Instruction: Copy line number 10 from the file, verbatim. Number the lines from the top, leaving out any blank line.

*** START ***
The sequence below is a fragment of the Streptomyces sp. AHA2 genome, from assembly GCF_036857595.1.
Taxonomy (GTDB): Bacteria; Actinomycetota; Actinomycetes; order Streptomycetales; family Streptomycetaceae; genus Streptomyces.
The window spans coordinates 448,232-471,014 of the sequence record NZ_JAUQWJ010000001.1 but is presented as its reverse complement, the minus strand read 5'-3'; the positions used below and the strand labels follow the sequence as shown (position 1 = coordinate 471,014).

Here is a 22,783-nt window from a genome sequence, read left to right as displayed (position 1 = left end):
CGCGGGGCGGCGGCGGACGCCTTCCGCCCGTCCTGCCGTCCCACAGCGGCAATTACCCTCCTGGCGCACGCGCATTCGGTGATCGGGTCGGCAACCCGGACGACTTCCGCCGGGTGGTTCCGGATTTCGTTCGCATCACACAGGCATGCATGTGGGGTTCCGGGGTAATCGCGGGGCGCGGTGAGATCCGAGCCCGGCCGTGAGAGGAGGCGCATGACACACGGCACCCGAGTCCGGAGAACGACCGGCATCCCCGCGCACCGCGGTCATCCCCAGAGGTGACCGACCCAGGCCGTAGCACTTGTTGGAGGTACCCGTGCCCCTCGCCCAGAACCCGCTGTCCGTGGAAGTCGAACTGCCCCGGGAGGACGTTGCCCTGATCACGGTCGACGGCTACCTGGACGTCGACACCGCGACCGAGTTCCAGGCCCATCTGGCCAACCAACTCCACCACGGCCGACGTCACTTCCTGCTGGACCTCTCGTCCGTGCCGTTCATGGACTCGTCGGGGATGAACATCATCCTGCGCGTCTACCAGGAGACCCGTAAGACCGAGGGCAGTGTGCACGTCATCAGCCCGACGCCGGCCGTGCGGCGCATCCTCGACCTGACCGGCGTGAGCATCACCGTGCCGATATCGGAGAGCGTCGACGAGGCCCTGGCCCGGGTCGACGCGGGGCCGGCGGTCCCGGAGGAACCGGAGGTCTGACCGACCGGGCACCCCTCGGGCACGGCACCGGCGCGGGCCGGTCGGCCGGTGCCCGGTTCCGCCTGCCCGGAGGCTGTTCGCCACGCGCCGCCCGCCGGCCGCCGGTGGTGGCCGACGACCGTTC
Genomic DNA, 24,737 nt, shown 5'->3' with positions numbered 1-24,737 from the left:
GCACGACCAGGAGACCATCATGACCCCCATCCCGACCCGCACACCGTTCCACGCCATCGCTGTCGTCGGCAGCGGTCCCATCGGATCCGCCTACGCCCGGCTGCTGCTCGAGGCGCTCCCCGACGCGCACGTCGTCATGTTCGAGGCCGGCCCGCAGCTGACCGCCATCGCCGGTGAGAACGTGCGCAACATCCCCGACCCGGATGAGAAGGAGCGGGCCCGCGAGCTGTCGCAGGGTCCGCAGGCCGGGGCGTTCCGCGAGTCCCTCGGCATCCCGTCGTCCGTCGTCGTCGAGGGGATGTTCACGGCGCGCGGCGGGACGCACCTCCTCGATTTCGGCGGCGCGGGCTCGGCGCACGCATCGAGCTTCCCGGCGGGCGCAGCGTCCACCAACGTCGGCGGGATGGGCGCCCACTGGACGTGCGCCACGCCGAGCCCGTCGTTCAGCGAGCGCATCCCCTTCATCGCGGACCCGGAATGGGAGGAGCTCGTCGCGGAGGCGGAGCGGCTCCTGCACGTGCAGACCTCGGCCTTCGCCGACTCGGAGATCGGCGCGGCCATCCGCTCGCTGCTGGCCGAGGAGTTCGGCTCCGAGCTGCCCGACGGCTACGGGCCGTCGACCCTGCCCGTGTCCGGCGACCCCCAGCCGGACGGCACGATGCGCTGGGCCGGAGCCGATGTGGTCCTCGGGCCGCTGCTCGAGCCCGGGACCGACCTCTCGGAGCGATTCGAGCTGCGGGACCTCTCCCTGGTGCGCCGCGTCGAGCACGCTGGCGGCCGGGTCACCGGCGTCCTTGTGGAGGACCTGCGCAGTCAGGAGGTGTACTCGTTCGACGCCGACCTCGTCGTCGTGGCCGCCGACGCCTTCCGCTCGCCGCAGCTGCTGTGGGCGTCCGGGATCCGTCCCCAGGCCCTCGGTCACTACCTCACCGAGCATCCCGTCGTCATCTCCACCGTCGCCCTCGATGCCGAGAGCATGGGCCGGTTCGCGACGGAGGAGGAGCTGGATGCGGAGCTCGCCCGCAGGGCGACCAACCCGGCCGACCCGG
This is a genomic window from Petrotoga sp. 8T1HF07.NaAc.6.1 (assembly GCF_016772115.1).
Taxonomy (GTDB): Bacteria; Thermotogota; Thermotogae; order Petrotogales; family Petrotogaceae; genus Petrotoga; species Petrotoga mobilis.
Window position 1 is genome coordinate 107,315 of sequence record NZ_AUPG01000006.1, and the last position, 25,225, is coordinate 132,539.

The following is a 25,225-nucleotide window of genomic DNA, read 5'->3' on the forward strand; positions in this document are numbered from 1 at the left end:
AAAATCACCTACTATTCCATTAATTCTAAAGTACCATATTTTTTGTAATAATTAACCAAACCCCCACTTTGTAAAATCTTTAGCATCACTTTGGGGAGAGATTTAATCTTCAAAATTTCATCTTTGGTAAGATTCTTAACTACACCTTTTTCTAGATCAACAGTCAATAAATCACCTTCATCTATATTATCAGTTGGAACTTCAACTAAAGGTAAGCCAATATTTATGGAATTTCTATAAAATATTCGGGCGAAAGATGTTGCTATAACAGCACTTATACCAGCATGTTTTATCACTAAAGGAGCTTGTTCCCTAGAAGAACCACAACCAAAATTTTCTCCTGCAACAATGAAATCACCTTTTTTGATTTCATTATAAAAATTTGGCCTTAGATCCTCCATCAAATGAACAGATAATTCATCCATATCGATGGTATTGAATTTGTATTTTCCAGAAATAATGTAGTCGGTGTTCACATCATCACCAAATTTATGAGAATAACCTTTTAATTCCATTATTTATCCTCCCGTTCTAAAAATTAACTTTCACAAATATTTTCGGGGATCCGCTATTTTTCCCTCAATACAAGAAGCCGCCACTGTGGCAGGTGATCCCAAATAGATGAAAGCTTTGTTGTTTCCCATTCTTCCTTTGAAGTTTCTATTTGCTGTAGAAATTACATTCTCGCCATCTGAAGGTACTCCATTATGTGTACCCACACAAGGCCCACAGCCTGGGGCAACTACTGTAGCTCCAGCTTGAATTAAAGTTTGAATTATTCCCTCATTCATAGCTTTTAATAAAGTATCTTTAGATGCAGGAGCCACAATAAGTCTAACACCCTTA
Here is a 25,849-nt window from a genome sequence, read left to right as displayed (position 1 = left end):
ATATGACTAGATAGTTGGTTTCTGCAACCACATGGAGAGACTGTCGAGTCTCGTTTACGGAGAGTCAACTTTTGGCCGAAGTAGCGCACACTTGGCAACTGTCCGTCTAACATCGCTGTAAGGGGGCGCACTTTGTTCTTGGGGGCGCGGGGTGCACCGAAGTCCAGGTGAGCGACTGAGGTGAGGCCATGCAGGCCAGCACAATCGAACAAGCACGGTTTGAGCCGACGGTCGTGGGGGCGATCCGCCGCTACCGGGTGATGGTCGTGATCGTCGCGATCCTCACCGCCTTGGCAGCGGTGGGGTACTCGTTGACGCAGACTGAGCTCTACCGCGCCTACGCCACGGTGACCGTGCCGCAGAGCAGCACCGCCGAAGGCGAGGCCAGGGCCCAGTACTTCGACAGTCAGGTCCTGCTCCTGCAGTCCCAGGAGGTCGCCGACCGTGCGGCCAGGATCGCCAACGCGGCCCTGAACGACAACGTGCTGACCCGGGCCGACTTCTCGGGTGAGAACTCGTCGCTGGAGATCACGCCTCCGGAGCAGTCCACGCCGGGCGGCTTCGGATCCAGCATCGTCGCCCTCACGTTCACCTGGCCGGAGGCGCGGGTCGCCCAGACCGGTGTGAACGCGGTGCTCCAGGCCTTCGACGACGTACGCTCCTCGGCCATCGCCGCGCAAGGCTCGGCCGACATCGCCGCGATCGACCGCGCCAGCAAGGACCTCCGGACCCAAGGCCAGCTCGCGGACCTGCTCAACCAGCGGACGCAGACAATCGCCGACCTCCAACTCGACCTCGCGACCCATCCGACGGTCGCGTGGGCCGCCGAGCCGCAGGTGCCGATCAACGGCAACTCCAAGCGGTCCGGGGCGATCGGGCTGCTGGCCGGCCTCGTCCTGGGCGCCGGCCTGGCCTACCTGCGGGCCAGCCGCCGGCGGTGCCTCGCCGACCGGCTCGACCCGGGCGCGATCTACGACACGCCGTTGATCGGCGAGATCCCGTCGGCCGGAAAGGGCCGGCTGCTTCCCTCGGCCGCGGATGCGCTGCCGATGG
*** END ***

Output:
Window position 1 is genome coordinate 107,315 of sequence record NZ_AUPG01000006.1, and the last position, 25,225, is coordinate 132,539.